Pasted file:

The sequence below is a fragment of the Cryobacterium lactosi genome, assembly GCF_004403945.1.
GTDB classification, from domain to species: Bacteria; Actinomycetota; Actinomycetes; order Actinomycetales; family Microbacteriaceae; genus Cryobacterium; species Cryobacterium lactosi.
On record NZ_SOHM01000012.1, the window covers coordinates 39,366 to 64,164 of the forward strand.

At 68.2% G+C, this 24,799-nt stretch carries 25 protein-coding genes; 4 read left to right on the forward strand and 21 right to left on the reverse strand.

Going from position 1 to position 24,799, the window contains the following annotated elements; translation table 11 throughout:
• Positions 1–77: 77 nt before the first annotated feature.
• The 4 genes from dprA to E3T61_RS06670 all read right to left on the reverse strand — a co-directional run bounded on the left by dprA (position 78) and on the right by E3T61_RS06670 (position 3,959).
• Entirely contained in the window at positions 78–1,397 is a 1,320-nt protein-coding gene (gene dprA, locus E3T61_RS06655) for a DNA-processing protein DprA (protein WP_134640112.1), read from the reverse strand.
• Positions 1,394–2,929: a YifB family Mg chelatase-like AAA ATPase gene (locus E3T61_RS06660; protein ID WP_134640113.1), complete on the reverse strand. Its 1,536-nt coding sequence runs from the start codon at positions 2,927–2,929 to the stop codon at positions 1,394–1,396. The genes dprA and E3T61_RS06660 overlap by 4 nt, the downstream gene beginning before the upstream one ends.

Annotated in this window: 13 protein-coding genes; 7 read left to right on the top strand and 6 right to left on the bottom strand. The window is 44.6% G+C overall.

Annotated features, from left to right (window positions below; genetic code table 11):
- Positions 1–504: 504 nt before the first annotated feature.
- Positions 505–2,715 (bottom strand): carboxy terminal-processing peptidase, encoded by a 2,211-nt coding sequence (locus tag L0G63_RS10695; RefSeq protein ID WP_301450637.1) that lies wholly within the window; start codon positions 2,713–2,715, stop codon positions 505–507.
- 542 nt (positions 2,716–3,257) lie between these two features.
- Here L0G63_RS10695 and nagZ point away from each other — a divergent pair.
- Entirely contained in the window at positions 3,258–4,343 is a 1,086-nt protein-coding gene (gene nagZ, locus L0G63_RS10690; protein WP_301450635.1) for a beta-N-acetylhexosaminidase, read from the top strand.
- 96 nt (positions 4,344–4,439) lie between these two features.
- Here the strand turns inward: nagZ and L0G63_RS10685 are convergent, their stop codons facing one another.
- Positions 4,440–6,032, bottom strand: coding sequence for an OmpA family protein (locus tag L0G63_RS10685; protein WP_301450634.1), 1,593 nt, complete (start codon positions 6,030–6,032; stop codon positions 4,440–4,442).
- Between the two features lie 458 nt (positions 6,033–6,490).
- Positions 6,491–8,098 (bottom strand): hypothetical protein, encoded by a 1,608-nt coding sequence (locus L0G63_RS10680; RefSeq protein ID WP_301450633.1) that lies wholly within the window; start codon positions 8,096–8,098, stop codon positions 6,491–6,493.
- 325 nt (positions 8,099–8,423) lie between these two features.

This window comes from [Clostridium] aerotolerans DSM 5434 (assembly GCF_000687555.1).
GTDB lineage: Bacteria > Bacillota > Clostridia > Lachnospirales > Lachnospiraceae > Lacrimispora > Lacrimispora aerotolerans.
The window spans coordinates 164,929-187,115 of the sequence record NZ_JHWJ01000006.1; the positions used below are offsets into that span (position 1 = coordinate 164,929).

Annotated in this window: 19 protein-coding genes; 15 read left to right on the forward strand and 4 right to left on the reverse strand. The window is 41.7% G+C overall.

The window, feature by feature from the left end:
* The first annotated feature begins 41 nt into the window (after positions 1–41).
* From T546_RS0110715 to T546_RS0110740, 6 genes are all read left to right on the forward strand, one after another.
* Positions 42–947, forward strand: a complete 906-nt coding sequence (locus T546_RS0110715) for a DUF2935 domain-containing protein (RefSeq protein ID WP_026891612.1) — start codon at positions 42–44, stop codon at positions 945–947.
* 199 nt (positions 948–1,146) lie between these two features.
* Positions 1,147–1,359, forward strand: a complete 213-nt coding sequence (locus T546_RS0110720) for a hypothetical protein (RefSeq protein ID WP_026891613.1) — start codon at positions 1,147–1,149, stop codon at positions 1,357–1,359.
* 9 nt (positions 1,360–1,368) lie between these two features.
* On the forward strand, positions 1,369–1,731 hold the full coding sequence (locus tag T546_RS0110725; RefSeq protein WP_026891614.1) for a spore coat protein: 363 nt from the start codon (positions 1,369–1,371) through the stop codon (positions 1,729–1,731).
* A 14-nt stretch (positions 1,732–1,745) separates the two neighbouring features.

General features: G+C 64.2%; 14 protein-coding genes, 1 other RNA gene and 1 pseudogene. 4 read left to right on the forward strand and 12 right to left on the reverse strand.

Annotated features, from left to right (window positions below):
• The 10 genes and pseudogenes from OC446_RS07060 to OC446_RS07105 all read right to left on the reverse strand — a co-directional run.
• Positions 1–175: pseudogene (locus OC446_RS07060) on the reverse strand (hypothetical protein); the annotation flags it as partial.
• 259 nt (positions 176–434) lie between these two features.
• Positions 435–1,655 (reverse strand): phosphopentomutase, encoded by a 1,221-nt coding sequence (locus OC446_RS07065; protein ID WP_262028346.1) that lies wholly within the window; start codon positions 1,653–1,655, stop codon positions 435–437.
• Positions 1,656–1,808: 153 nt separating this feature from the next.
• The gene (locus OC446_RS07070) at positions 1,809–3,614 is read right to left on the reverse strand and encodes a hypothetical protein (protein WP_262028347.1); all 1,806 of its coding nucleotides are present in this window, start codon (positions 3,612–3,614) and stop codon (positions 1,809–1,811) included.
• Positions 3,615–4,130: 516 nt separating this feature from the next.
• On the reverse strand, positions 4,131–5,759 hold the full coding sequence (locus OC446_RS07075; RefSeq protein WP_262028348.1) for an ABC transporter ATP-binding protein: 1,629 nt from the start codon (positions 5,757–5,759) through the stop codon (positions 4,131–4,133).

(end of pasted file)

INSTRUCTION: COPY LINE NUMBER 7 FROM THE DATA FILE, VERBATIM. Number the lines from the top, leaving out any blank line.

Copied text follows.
• The 4 genes from dprA to E3T61_RS06670 all read right to left on the reverse strand — a co-directional run bounded on the left by dprA (position 78) and on the right by E3T61_RS06670 (position 3,959).